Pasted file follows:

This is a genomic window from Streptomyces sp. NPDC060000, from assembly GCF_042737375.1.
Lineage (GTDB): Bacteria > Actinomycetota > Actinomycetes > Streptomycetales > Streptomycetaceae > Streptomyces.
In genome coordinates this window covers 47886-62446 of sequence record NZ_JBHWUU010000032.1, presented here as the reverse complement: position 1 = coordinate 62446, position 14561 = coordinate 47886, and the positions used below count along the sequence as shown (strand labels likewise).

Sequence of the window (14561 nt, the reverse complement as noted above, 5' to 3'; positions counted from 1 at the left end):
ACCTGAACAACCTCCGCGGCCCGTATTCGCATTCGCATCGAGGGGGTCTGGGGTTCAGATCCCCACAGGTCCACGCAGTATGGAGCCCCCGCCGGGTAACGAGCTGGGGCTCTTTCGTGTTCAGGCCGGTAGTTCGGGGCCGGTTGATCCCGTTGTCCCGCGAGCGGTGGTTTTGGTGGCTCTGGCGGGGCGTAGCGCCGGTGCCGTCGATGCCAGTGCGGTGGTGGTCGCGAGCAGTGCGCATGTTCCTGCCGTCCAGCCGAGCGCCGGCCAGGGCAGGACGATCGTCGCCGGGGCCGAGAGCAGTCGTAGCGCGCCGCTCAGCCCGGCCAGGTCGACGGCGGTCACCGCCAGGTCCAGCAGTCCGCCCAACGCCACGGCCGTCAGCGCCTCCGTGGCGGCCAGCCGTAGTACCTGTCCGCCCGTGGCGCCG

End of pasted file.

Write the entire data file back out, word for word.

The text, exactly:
This is a genomic window from Streptomyces sp. NPDC060000, from assembly GCF_042737375.1.
Lineage (GTDB): Bacteria > Actinomycetota > Actinomycetes > Streptomycetales > Streptomycetaceae > Streptomyces.
In genome coordinates this window covers 47886-62446 of sequence record NZ_JBHWUU010000032.1, presented here as the reverse complement: position 1 = coordinate 62446, position 14561 = coordinate 47886, and the positions used below count along the sequence as shown (strand labels likewise).

Sequence of the window (14561 nt, the reverse complement as noted above, 5' to 3'; positions counted from 1 at the left end):
ACCTGAACAACCTCCGCGGCCCGTATTCGCATTCGCATCGAGGGGGTCTGGGGTTCAGATCCCCACAGGTCCACGCAGTATGGAGCCCCCGCCGGGTAACGAGCTGGGGCTCTTTCGTGTTCAGGCCGGTAGTTCGGGGCCGGTTGATCCCGTTGTCCCGCGAGCGGTGGTTTTGGTGGCTCTGGCGGGGCGTAGCGCCGGTGCCGTCGATGCCAGTGCGGTGGTGGTCGCGAGCAGTGCGCATGTTCCTGCCGTCCAGCCGAGCGCCGGCCAGGGCAGGACGATCGTCGCCGGGGCCGAGAGCAGTCGTAGCGCGCCGCTCAGCCCGGCCAGGTCGACGGCGGTCACCGCCAGGTCCAGCAGTCCGCCCAACGCCACGGCCGTCAGCGCCTCCGTGGCGGCCAGCCGTAGTACCTGTCCGCCCGTGGCGCCG